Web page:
We at Shorstein, Lasnetski & Gihon do not handle much in the way of family law matters, but we came across a case that illustrates a possible connection between an order that is common in divorce cases and a potential criminal violation in Florida courts. In divorce cases where a minor child is involved, custodial rights will have to be worked out between the parties or determined by the judge. Obviously, custody issues regarding one or more children can be very contentious in divorce cases, along with other issues such as alimony and division of property. One or both parties may not be happy with the outcome and how much time he/she gets with the child or children after the divorce is final.
When it comes to family law child custody orders, violating the order can have serious consequences. In a case just south of Jacksonville, Florida, the parents divorced, and the judge ordered shared custody between the parents. The father violated the order and took the child away without allowing the mother to have contact with the child for several months. When the father and child were found, the father was arrested for kidnapping and concealment of a child contrary to a court order. The concealment charge is the one related to the family court order. That Florida statute makes it a crime to take a minor outside of the state of Florida or conceal the location of the child in violation of a custody order of which the parent is aware. A violation of this statute is a third degree felony which is punishable by up to five years in prison.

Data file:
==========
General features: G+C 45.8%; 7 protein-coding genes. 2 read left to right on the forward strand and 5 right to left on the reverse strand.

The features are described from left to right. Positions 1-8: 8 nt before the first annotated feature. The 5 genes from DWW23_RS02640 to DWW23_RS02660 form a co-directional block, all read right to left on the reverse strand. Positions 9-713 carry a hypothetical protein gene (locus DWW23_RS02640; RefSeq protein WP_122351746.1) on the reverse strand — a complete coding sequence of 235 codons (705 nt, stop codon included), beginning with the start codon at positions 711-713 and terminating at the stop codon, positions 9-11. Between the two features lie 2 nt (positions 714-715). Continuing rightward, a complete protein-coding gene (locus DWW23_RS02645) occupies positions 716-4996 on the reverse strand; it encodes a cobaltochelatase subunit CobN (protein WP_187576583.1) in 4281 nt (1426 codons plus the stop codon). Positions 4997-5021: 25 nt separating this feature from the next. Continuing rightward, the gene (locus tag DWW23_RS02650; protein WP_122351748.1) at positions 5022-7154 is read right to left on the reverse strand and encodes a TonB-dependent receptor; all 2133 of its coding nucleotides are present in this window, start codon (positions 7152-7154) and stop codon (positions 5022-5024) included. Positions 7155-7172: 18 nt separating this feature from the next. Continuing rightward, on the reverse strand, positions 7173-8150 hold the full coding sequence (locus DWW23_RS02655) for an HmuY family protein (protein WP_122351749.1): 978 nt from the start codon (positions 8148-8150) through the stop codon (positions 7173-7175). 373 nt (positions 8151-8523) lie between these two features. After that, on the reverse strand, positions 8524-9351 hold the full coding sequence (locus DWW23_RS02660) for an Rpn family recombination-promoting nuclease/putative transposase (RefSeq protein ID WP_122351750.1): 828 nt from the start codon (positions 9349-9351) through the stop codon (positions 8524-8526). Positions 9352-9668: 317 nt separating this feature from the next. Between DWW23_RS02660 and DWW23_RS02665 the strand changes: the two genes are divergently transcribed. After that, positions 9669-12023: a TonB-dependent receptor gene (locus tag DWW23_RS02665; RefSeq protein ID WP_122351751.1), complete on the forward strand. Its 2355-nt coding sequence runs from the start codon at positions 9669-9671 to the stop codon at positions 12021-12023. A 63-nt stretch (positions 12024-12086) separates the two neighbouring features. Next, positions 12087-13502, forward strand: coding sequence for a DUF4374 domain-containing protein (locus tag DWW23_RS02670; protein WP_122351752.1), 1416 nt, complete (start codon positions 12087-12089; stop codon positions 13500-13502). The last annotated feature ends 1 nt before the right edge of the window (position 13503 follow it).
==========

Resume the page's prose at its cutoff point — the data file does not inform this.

The criminal defense lawyer moved to dismiss the concealment charge arguing that the custody order did not require the father to disclose the child’s location to the court. This argument was rejected. A concealment crime occurs if a parent conceals the child’s location from the court or the other parent who is entitled to custody if it is in violation of an order.
There is one defense to a concealment charge. The statute allows a person to remove a child from the state or otherwise conceal the location of the child from the other parent if it is reasonably necessary to protect the child from abuse. However, if it is done because a parent dislikes a custody order or to punish the other parent, it will likely be a felony crime.